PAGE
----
Sound-powered handsets are usually repaired on
location because they are permanently connected. When
trouble develops in a sound-powered headset-chestset,
the usual procedure is for the operator to bring it to the
IC shop and exchange it for a good one. This procedure
provides each station with properly operating sets at all
times. The IC shop should maintain a log of all sets
turned in; this will aid in locating faulty circuits or
identifying operators who continually abuse their sets.
PRECAUTIONS.-- When repairing sound-
powered telephones, you should observe the following
Figure 5-13.--Sound-powered telephone head set-chestset
Do not repair telephones on a dirty workbench.
The magnets in the units may attract iron filings,
A short circuit in a single sound-powered
which are difficult to remove.
transmitter or receiver unit will render an entire circuit
Before disassembling a set, make a wiring
inoperative because all sound-powered telephones on
diagram showing the color coding, polarity, or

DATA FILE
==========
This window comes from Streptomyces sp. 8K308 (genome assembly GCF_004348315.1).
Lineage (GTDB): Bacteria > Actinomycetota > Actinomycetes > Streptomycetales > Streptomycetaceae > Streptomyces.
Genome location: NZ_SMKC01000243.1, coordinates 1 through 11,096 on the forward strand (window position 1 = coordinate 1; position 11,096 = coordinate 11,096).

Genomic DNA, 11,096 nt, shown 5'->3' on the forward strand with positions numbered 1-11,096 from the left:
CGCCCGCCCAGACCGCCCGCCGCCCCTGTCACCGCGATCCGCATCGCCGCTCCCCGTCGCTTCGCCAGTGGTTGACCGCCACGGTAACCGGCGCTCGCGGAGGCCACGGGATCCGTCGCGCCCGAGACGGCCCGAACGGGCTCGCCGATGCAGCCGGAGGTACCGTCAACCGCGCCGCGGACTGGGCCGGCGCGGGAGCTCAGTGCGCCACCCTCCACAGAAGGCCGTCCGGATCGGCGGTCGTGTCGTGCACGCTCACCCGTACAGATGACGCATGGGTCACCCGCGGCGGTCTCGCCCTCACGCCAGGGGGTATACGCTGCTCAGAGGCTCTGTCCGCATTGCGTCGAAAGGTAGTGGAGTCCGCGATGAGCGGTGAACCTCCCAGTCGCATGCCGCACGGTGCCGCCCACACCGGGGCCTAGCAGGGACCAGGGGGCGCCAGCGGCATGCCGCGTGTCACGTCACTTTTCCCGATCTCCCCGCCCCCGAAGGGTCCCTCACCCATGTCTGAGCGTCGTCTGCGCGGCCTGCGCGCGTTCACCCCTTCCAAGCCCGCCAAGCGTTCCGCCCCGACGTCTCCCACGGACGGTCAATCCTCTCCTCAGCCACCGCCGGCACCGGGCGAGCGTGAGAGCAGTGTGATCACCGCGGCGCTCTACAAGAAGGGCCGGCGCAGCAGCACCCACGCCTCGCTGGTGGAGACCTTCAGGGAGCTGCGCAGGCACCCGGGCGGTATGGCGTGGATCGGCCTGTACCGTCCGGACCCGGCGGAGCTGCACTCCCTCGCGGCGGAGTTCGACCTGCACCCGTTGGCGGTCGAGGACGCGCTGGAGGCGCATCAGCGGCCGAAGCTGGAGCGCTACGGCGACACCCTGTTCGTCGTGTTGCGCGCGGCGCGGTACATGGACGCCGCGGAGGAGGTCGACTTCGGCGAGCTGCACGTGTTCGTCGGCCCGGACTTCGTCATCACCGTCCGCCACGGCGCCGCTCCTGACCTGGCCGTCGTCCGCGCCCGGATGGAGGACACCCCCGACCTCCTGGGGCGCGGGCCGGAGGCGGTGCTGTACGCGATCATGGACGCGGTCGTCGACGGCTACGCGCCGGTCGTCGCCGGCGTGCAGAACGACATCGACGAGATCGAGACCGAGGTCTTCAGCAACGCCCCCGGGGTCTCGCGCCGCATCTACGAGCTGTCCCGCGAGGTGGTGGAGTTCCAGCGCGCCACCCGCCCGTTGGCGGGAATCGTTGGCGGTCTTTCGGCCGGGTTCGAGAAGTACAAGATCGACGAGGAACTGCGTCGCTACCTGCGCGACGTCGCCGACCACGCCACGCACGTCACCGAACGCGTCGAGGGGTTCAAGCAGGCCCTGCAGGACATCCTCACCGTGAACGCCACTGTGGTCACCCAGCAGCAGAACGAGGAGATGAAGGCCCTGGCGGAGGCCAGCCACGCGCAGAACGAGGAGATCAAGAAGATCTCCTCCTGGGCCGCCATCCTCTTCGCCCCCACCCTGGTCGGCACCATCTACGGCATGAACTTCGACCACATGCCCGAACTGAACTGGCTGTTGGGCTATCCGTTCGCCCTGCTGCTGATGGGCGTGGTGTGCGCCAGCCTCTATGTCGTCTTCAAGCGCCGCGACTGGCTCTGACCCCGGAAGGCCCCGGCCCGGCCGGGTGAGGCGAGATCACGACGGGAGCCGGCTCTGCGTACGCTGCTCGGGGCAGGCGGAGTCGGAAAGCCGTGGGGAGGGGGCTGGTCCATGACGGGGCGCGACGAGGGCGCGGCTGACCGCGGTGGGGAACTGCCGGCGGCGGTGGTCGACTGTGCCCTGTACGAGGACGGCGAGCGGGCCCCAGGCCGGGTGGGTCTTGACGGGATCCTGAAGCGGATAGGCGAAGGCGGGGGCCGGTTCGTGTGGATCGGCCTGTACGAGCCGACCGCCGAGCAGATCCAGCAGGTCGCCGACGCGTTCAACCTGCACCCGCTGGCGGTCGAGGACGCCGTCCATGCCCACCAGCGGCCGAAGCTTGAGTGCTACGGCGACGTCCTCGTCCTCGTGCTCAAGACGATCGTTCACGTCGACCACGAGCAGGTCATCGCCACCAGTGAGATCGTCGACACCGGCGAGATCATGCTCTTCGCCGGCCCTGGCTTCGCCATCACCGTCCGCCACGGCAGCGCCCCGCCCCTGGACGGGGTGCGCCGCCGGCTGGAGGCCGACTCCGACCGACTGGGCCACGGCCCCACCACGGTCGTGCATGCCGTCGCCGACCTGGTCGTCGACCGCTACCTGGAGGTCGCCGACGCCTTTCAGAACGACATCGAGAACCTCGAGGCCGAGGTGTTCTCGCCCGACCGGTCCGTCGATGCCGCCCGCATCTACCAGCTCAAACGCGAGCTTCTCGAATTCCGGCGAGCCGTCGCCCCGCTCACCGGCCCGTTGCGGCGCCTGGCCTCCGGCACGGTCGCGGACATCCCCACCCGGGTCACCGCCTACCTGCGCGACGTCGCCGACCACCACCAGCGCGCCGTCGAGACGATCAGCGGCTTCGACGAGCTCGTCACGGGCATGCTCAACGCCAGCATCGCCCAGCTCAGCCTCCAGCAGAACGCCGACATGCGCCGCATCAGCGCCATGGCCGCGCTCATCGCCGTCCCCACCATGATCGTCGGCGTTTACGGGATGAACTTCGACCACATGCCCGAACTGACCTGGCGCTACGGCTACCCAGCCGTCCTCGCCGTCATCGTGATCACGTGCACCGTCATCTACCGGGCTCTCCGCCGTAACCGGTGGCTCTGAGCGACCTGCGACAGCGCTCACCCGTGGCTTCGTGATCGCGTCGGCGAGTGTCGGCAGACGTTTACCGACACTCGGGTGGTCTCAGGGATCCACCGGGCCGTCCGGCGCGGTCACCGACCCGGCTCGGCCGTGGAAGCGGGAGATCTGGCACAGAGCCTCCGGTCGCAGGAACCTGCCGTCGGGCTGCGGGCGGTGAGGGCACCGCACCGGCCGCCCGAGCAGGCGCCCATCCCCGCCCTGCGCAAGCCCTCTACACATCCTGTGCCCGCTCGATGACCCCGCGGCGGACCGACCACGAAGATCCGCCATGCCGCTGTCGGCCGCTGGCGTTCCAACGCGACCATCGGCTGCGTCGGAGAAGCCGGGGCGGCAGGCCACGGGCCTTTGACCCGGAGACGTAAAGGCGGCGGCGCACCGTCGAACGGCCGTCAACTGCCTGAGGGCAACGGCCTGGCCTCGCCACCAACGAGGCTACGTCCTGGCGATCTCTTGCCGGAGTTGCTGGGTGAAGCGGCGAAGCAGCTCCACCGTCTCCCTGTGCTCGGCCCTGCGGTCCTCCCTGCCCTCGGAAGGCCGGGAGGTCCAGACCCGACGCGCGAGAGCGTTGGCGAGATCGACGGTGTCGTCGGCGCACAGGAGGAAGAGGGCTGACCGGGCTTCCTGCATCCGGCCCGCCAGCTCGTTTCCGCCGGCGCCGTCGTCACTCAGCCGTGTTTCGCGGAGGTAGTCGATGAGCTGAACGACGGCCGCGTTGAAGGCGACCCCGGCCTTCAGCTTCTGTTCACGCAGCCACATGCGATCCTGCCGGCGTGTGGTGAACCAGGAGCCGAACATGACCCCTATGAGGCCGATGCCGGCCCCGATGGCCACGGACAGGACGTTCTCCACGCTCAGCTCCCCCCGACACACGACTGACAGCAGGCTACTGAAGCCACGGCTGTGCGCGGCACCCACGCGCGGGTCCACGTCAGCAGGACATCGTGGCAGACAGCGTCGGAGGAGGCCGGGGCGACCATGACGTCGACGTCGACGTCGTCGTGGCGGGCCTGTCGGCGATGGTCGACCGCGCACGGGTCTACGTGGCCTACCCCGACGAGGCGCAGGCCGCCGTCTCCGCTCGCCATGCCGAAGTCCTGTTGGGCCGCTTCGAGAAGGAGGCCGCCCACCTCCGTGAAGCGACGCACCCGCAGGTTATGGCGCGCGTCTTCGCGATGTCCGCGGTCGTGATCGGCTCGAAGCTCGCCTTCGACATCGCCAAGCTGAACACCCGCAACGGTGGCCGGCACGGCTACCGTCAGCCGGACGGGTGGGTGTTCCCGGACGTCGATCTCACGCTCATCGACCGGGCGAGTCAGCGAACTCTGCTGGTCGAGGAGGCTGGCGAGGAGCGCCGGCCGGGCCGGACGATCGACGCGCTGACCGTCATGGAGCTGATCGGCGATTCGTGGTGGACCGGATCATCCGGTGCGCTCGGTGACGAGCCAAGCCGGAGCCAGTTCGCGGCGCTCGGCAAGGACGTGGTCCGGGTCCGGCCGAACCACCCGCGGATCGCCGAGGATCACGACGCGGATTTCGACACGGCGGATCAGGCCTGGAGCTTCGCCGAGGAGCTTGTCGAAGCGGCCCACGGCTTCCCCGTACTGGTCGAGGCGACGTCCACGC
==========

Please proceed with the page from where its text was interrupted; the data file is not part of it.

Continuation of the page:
the circuit are connected in parallel. Operation of
terminal numbers of the lead connections.
Never alter the internal wiring of sets.
Always replace parts exactly as they were before
INSPECTION.-- You should make a routine in-
spection of sets before you begin to repair the sets to deter-
mine whether you should replace physically defective
parts. Many troubles may be located by inspecting the
set for damaged cord or insulation; cord pulled out of
units; loose units; defective or broken pushbuttons; and
broken or damaged parts, such as unit covers, neck strap,
chestplate, junction box, plug, and headband.
TRANSMITTER AND RECEIVER UNITS.--
Transmitter and receiver units are not repairable. If these
units become defective, they must be replaced. Both of
these items are standard stock items.
OPEN AND SHORT CIRCUITS.-- When testing
the units for open and short circuits, you should use a
low-voltage ohmmeter to avoid damage to the sound-
powered transmitter and receiving units. Continuity
tests may be made from the chestplate junction box on
sound-powered headset-chestsets. Figure 5-13 is an
illustration of the transmitter circuit of a sound-powered
telephone headset-chestset. Figure 5-14 is an illustration
of the receiver circuits. When testing the plug cable or
tinsel cords of a sound-powered headset-chestset, you
should disconnect them from the junction box. The
normal dc resistances of the sound-powered transmitter
and receiver units are 10 ohms and 62 ohms
respectively. If the plug cable and tinsel cords test out
Figure 5-14.--Sound-powwed telephone headset-chestset
satisfactorily, then you should check the capacitors.